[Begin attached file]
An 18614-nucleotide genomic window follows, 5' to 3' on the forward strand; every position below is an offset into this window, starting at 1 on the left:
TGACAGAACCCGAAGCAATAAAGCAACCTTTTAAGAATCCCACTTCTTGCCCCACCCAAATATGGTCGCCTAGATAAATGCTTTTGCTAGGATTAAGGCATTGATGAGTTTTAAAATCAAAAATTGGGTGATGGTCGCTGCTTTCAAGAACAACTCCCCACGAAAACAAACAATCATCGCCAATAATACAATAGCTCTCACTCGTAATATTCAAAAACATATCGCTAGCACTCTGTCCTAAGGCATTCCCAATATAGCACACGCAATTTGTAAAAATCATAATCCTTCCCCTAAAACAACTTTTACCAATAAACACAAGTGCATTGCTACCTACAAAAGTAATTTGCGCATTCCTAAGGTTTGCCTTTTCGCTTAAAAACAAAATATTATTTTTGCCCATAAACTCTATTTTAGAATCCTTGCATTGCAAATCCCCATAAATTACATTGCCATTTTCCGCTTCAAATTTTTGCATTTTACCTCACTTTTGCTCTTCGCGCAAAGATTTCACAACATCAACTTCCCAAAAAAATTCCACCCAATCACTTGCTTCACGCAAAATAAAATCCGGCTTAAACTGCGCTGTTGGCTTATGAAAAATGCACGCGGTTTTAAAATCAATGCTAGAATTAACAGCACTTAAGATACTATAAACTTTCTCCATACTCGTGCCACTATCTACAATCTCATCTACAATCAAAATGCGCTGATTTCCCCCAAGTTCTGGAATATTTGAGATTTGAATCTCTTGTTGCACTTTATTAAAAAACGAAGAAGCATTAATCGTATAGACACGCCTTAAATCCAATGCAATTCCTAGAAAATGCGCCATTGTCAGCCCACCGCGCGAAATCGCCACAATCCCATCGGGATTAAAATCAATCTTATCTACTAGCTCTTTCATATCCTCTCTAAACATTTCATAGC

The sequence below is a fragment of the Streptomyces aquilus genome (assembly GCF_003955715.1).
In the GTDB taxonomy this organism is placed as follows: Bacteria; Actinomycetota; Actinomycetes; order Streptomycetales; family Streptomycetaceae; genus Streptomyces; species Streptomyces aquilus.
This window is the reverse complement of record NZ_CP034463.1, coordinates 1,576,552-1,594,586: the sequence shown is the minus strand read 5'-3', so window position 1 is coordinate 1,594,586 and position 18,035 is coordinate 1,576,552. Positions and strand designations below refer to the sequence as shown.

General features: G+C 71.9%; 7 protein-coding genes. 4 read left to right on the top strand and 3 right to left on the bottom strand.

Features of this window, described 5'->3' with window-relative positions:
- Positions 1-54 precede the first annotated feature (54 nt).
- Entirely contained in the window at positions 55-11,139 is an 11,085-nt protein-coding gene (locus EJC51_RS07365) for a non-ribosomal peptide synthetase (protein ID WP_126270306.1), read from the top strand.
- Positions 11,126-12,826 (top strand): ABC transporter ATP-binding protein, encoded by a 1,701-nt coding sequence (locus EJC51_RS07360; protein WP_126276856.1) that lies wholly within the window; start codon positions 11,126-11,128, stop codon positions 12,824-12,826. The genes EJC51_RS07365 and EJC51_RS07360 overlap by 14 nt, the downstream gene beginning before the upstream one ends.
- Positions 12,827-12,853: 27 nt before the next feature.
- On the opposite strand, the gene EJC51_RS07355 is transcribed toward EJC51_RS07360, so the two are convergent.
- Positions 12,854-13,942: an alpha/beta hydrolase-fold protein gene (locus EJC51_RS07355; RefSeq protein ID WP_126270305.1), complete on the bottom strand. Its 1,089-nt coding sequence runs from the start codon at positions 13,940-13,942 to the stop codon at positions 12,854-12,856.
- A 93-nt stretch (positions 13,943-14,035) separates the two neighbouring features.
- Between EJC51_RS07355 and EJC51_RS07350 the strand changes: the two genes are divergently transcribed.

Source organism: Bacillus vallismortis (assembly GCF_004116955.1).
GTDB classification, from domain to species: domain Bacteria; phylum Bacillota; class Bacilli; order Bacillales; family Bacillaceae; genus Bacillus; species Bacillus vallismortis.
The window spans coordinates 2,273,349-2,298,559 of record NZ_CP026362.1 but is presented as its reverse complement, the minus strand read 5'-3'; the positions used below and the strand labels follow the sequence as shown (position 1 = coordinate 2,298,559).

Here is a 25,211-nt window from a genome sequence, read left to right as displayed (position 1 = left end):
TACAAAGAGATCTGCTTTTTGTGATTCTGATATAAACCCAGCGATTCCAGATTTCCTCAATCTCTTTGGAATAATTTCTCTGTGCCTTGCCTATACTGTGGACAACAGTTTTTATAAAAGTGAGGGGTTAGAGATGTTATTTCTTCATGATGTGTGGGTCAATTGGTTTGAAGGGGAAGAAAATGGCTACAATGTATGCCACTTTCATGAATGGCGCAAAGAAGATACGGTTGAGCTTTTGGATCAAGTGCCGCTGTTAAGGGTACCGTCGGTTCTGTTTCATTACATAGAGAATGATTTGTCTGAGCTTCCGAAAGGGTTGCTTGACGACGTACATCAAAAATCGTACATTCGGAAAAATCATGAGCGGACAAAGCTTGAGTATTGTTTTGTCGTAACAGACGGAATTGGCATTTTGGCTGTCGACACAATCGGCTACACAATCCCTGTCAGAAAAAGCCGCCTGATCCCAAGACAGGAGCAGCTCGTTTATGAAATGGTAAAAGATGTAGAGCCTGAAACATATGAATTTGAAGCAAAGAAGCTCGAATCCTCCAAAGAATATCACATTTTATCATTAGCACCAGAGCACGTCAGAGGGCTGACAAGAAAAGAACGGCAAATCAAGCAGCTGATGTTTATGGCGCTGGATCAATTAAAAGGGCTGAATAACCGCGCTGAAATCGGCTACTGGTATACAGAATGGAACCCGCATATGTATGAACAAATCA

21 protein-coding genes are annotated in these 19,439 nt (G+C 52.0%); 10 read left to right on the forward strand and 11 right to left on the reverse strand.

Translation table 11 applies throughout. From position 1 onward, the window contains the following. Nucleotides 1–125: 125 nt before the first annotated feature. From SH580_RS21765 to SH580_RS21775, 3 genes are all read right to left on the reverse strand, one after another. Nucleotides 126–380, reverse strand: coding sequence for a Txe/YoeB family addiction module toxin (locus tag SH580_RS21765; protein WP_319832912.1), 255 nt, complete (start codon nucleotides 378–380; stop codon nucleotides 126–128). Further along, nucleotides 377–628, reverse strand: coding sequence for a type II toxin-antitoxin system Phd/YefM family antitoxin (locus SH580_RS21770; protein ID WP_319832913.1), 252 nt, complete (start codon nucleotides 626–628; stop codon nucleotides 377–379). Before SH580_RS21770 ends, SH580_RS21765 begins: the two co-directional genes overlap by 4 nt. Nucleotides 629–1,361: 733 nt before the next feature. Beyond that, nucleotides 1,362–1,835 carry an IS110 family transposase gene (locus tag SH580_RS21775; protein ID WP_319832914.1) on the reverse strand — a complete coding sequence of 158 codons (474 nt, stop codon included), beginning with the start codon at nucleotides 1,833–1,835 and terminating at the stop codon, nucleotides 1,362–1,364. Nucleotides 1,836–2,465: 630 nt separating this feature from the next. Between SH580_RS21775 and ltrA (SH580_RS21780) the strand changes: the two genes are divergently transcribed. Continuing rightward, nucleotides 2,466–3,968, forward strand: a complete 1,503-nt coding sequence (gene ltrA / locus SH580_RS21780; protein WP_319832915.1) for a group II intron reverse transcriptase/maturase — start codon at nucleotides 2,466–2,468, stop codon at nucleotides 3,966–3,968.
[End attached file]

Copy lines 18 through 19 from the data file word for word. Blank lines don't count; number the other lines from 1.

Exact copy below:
The window spans coordinates 2,273,349-2,298,559 of record NZ_CP026362.1 but is presented as its reverse complement, the minus strand read 5'-3'; the positions used below and the strand labels follow the sequence as shown (position 1 = coordinate 2,298,559).

Here is a 25,211-nt window from a genome sequence, read left to right as displayed (position 1 = left end):